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Books Are Cool Again

Once upon a time people bought books in bookstores. I should know. My family owned a Christian bookstore chain. It was an idyllic, almost magical time when independent stores like ours and large bookstore chains like B. Dalton Bookseller, Walden, Borders, and Family Christian Stores—plus thousands of independent bookstores—dotted the landscape. Almost every town of any size had at least one. 

Today all those bookstore chains are gone, and the number of independent stores, both general and Christian, has shrunk dramatically. I could list many reasons, but there are just two that matter: the rise of Amazon and the appearance of e-books. Physical bookstores, even those owned by big corporations, just can’t compete with the selection, prices, and convenience of Amazon. And what can possibly match the instant delivery of a book to a device you’re holding in your hand?

It isn’t just bookstores that were threatened by these disruptions. Books themselves—at least the print version of books—were targeted for extinction. At least that’s what the digital enthusiasts and even a few so-called book experts were saying.

Then the unexpected happened. E-books didn’t take over print. Not even close. After peaking at roughly 30 percent of total books sales, e-books have been in decline for the past two years. Between 2015 and 2016, e-book purchases were down by 16 percent, while print books have rebounded nicely.

As for bookstores, they may have been on life support, but they didn’t die. In fact, the old brick and mortar shops seem to be staging a comeback. According to the American Booksellers Association, nearly 700 new independent bookstores have opened in the last seven years. These aren’t cookie-cutter chain stores. They are unique, creative, often delightful havens for bibliophiles who like the idea of “a cozy local bookshop providing an escape from the daily grind.”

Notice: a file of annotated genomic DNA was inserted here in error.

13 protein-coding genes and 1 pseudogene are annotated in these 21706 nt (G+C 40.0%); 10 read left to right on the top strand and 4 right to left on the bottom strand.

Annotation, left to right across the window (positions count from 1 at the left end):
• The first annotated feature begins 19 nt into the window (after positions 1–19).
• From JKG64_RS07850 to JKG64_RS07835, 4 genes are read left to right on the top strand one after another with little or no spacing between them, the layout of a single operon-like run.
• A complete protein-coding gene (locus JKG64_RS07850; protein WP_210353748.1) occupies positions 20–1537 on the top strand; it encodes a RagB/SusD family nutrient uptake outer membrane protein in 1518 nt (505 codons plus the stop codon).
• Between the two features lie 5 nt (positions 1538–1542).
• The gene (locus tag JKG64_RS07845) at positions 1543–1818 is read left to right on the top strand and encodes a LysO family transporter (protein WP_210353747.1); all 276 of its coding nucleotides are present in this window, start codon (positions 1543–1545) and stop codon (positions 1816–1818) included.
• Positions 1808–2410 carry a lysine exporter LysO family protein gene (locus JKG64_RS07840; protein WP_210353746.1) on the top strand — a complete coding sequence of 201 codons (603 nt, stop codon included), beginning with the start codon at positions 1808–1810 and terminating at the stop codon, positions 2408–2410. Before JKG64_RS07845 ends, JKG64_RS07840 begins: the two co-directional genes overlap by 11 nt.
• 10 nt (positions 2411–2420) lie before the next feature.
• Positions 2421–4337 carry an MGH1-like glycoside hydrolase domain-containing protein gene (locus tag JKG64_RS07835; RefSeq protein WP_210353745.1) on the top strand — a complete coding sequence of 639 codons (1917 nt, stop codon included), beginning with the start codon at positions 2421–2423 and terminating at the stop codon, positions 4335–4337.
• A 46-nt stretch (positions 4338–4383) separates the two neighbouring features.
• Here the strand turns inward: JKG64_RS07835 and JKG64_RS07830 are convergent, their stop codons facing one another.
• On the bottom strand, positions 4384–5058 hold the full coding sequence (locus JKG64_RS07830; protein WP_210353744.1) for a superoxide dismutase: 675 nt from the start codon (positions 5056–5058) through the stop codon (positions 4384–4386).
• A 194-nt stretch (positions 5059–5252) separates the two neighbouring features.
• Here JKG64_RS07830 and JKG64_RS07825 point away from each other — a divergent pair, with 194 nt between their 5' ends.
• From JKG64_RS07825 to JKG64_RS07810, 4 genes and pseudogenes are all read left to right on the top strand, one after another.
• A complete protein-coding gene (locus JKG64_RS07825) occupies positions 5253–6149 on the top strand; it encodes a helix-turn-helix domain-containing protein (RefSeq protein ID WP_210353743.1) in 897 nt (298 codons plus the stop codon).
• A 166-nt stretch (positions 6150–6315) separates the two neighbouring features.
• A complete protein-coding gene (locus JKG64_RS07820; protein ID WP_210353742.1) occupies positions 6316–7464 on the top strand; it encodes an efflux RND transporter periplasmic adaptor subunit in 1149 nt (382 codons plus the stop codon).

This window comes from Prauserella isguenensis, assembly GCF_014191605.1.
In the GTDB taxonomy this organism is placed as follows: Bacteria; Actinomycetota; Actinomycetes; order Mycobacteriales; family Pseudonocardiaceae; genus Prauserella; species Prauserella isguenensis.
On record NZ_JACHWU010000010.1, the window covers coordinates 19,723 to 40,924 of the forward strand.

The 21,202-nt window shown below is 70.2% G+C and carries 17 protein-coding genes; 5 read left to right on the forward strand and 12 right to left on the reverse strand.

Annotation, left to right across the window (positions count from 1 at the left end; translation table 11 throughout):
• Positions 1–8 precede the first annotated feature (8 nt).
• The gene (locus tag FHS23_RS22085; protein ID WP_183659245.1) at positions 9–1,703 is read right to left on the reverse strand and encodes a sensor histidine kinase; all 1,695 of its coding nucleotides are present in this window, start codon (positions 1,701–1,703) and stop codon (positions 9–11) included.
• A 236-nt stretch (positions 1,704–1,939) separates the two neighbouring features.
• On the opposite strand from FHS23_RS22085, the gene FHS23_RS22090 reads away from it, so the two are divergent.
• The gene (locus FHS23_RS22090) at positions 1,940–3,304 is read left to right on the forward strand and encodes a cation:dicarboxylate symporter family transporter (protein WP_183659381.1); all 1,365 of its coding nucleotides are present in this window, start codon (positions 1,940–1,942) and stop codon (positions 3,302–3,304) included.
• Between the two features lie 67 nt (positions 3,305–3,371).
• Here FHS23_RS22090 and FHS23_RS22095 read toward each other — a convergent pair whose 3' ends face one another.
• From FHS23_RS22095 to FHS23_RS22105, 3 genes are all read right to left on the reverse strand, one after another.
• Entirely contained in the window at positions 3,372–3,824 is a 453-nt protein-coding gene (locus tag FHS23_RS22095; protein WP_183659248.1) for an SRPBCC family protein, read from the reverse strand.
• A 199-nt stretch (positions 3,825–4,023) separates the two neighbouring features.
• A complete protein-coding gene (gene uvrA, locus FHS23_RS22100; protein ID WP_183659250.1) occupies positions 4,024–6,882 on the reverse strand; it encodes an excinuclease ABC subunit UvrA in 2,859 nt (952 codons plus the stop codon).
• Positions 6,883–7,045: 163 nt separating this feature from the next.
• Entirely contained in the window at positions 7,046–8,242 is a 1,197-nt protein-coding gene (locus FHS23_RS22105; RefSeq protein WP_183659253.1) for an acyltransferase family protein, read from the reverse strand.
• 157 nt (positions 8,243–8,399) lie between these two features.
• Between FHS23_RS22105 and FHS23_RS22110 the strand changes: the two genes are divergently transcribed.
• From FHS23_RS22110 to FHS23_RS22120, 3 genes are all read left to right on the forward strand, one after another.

Even younger readers, pegged as digital-only readers, see the value of bookstores and print books. “It gets a big overwhelming with all the tech and stimuli in the city,” says a 25-year-old living in Manhattan. “There is something that puts me at ease, when I’m on a train with a paperback.”

A recent survey by Ingram Content Group found that reading is still a “vitally important part of millennials’ media consumption.” And rather than preferring ebooks as you might expect, they are twice as likely to read a print book. “Moreover,” says the survey, “young people are buying their print books from physical bookstores more than online retailers.”

Specifically, young adult book buyers are more likely to shop at local, independent bookstores, reflecting their sense of community and individuality. In fact, books have become a “badge of cool” for many. Check out Underground New York Public Library, “a visual library featuring the Reading-Riders of the NYC subways. I can’t believe I’m saying this, but books are cool again. And in growing numbers, so are independent bookstores.

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Stan's entire life has been wrapped in content: selling, writing and publishing books and resources that help ordinary people capture a glimpse of extraordinary things.